With more concentrations of red tide in Pinellas County, the algae spans 135 miles of Florida’s west coast. As cleanup efforts underway, many of our viewers have contacted us with everything from concerns of getting sick to sending pictures of massive fish kills in their backyard.
Jason Goldstein Turned to 10 for answers after he said it took the county days to clean up the dead fish rotting in the intracoastal behind his house.
“It really is a horrendous smell,” he said. “It goes throughout the entire neighborhood. Almost every canal in this neighborhood has this problem. I’ve been dealing with this for the better of 10 days. The fish started coming in and you can see the result all around the neighborhood here.”
Pinellas County has received $1.3 million to combat red tide.
Goldstein is one of many people living along the water wondering where all that money is going.
“I have no idea where the money is being spent to do any cleanup. My guess is they are spending a lot of it on beaches to save the tourism, but people who live here are living here.”
With public beaches being a top priority, the county says it’s nearly impossible for the boat captains contracted for cleanup to get to everyone’s dock. In the past two weeks alone, they’ve cleaned up more than 320 tons of dead fish.
Goldstein sent us pictures of his backyard before the county came to clean up. We got video of what it looked like after, and there were still plenty of dead fish.
“I don’t know what kind of effort that was. I guess it’s possible the boat was full, but they scooped up a little bit and just left. It was a 15-foot boat. On the way out, I watched them leave and they passed tons of fish on the way out,” Goldstein said.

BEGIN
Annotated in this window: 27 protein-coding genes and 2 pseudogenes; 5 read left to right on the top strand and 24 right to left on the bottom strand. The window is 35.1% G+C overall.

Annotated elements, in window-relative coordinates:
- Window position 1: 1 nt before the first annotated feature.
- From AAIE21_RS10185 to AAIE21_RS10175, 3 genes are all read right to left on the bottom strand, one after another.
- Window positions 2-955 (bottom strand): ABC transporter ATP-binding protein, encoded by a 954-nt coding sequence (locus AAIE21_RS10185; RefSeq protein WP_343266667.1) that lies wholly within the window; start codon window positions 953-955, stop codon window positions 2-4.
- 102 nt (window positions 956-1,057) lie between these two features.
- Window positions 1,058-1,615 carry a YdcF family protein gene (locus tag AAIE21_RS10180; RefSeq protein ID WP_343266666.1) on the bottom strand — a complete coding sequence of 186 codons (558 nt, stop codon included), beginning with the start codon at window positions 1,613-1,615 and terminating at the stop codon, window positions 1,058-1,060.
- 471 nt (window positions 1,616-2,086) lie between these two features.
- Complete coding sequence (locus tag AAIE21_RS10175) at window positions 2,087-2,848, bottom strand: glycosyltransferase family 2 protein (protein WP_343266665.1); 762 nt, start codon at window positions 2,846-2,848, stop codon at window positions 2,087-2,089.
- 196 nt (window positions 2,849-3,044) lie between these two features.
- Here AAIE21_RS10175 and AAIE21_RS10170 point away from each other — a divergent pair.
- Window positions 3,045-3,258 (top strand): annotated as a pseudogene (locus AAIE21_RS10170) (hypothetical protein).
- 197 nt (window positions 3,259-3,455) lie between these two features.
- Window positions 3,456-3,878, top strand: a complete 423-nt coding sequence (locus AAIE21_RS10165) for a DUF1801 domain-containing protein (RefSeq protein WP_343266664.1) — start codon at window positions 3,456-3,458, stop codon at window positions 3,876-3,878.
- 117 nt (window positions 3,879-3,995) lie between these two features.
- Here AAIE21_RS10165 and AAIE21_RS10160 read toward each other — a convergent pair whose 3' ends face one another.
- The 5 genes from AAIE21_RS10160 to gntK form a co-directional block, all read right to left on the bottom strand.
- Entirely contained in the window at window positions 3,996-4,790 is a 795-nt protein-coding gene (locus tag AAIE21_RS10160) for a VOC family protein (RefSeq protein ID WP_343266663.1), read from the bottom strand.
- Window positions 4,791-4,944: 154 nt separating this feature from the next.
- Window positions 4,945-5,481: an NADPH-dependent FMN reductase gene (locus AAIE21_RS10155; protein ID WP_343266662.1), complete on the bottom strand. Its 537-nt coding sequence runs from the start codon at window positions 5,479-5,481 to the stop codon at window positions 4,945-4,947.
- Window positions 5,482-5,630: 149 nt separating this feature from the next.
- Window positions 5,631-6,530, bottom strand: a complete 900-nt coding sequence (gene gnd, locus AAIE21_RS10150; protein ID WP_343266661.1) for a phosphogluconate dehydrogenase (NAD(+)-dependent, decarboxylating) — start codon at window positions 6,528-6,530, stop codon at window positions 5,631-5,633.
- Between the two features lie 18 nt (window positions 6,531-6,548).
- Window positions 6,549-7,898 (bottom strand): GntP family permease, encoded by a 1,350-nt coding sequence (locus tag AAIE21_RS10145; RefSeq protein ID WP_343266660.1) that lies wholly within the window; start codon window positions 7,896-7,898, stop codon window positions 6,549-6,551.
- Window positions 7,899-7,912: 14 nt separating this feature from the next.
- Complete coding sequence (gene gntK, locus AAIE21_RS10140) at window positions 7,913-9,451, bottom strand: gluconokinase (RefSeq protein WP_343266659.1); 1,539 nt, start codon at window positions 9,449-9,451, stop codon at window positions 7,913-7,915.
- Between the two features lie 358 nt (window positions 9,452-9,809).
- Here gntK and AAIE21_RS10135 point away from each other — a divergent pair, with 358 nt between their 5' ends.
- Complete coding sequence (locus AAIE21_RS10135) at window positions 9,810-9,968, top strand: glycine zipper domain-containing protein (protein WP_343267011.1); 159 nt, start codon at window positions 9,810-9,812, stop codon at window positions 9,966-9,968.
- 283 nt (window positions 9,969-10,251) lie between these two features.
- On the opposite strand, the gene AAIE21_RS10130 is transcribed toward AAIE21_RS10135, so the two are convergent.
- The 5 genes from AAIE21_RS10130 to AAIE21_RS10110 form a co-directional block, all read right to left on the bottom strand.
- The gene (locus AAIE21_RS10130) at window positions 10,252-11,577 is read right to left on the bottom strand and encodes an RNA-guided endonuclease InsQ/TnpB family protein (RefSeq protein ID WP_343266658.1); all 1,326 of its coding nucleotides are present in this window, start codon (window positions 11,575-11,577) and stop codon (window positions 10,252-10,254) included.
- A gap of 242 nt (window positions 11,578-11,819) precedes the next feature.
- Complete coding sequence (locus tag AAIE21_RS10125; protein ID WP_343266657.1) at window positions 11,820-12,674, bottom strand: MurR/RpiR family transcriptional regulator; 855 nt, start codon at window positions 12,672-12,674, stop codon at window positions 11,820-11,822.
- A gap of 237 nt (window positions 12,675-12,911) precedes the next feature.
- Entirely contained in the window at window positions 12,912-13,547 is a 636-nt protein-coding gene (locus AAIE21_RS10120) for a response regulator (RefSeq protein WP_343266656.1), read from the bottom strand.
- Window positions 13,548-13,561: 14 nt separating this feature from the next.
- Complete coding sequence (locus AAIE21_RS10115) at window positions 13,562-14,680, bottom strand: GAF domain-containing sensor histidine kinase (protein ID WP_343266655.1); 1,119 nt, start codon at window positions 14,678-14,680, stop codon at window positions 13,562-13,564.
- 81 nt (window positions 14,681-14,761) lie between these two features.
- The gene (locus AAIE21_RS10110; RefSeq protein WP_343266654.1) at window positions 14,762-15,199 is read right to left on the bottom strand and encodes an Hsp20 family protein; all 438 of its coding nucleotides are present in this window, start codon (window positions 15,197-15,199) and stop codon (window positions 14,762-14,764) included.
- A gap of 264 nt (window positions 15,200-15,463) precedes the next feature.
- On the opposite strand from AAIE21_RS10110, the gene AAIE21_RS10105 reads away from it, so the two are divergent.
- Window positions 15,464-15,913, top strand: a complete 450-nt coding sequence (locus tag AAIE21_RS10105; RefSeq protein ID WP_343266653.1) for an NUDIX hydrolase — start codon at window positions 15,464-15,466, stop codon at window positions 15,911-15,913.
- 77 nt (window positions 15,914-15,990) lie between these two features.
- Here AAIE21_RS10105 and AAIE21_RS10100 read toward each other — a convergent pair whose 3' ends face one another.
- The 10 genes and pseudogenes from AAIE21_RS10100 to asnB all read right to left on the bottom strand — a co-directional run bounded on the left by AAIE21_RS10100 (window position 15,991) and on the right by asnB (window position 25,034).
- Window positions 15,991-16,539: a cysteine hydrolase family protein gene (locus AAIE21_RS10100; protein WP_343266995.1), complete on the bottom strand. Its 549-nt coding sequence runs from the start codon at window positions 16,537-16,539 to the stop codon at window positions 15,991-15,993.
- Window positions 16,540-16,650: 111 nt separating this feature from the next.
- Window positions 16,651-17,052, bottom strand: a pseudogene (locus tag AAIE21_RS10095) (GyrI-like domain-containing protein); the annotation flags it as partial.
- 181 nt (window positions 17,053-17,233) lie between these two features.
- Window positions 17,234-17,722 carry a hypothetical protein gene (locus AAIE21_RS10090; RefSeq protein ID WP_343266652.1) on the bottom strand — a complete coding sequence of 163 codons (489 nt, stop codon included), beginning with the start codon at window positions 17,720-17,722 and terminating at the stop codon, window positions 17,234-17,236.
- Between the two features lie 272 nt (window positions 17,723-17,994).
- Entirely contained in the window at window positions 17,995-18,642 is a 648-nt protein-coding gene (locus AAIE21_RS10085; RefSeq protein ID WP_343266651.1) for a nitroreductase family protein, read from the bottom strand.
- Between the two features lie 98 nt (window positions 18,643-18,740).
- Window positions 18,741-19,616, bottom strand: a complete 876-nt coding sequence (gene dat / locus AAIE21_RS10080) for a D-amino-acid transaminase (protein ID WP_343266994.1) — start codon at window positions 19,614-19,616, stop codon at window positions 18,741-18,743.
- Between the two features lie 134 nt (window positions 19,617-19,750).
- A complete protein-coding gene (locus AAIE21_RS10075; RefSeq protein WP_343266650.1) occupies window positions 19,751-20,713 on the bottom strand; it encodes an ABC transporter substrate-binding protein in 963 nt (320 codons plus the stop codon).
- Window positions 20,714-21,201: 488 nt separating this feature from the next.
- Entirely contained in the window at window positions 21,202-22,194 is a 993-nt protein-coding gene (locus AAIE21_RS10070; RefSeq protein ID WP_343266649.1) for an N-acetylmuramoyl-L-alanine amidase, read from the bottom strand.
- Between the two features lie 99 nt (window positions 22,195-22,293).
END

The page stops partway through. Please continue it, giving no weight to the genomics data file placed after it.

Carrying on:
The county says all of $1.3 million from the state is going toward cleanup. With hundreds of calls coming in every day, the county says their contractors can’t get to everyone.
It’s why they’ve created a new application on their website for people to report red tide complaints directly to the contractors. It allows contractors to respond in real time, so there’s less delay in getting the work done.
“I assume that would help, but If it’s just another little 15-foot boat to pick up a few net fulls and then leave, that’s not going to do anything. These fish are coming in by hundreds of thousands,” Goldstein said.
Pinellas County officials expect homeowners to clean up what they can. While many neighbors hope the dead fish wash away with the tide, if that doesn’t work, Goldstein and others hope the contractors come back to pick up the dead fish they missed.
Pinellas County is asking for more money from the state to help fight red tide. The contractors they’ve hired are bringing on more boat captains and looking for volunteers to help with cleanup efforts.
If you’d like to get paid or volunteer to clean up, click here.
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